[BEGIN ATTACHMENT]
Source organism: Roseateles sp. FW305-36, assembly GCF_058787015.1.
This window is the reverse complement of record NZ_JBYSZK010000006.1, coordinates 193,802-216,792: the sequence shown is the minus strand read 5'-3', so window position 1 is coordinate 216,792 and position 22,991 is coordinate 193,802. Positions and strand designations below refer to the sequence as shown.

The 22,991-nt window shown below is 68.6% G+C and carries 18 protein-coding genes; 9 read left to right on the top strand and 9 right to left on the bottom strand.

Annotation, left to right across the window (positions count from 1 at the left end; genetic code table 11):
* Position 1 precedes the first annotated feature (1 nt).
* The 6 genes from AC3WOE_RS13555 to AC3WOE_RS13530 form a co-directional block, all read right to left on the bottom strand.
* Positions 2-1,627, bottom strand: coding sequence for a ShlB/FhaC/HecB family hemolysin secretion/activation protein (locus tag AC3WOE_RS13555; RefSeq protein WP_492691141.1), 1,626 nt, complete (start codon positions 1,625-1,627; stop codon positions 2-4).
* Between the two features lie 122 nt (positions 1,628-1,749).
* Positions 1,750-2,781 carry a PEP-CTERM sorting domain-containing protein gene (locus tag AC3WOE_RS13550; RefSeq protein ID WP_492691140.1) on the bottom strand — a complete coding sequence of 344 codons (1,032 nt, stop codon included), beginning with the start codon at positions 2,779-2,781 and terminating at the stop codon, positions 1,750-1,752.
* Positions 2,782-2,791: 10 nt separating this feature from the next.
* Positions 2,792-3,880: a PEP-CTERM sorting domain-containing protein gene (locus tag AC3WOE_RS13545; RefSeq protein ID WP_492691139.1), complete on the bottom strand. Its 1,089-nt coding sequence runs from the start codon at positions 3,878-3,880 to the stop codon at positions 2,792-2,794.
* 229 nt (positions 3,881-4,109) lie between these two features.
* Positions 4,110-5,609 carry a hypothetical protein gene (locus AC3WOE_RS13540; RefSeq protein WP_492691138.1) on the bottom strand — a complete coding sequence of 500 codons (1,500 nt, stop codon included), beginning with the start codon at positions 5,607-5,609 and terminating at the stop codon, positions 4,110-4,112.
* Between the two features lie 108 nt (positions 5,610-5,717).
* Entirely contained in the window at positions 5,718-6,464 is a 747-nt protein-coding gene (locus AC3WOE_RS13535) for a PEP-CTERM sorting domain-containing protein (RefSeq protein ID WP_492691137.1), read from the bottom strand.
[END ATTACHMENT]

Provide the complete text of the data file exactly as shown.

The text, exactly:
Source organism: Roseateles sp. FW305-36, assembly GCF_058787015.1.
This window is the reverse complement of record NZ_JBYSZK010000006.1, coordinates 193,802-216,792: the sequence shown is the minus strand read 5'-3', so window position 1 is coordinate 216,792 and position 22,991 is coordinate 193,802. Positions and strand designations below refer to the sequence as shown.

The 22,991-nt window shown below is 68.6% G+C and carries 18 protein-coding genes; 9 read left to right on the top strand and 9 right to left on the bottom strand.

Annotation, left to right across the window (positions count from 1 at the left end; genetic code table 11):
* Position 1 precedes the first annotated feature (1 nt).
* The 6 genes from AC3WOE_RS13555 to AC3WOE_RS13530 form a co-directional block, all read right to left on the bottom strand.
* Positions 2-1,627, bottom strand: coding sequence for a ShlB/FhaC/HecB family hemolysin secretion/activation protein (locus tag AC3WOE_RS13555; RefSeq protein WP_492691141.1), 1,626 nt, complete (start codon positions 1,625-1,627; stop codon positions 2-4).
* Between the two features lie 122 nt (positions 1,628-1,749).
* Positions 1,750-2,781 carry a PEP-CTERM sorting domain-containing protein gene (locus tag AC3WOE_RS13550; RefSeq protein ID WP_492691140.1) on the bottom strand — a complete coding sequence of 344 codons (1,032 nt, stop codon included), beginning with the start codon at positions 2,779-2,781 and terminating at the stop codon, positions 1,750-1,752.
* Positions 2,782-2,791: 10 nt separating this feature from the next.
* Positions 2,792-3,880: a PEP-CTERM sorting domain-containing protein gene (locus tag AC3WOE_RS13545; RefSeq protein ID WP_492691139.1), complete on the bottom strand. Its 1,089-nt coding sequence runs from the start codon at positions 3,878-3,880 to the stop codon at positions 2,792-2,794.
* 229 nt (positions 3,881-4,109) lie between these two features.
* Positions 4,110-5,609 carry a hypothetical protein gene (locus AC3WOE_RS13540; RefSeq protein WP_492691138.1) on the bottom strand — a complete coding sequence of 500 codons (1,500 nt, stop codon included), beginning with the start codon at positions 5,607-5,609 and terminating at the stop codon, positions 4,110-4,112.
* Between the two features lie 108 nt (positions 5,610-5,717).
* Entirely contained in the window at positions 5,718-6,464 is a 747-nt protein-coding gene (locus AC3WOE_RS13535) for a PEP-CTERM sorting domain-containing protein (RefSeq protein ID WP_492691137.1), read from the bottom strand.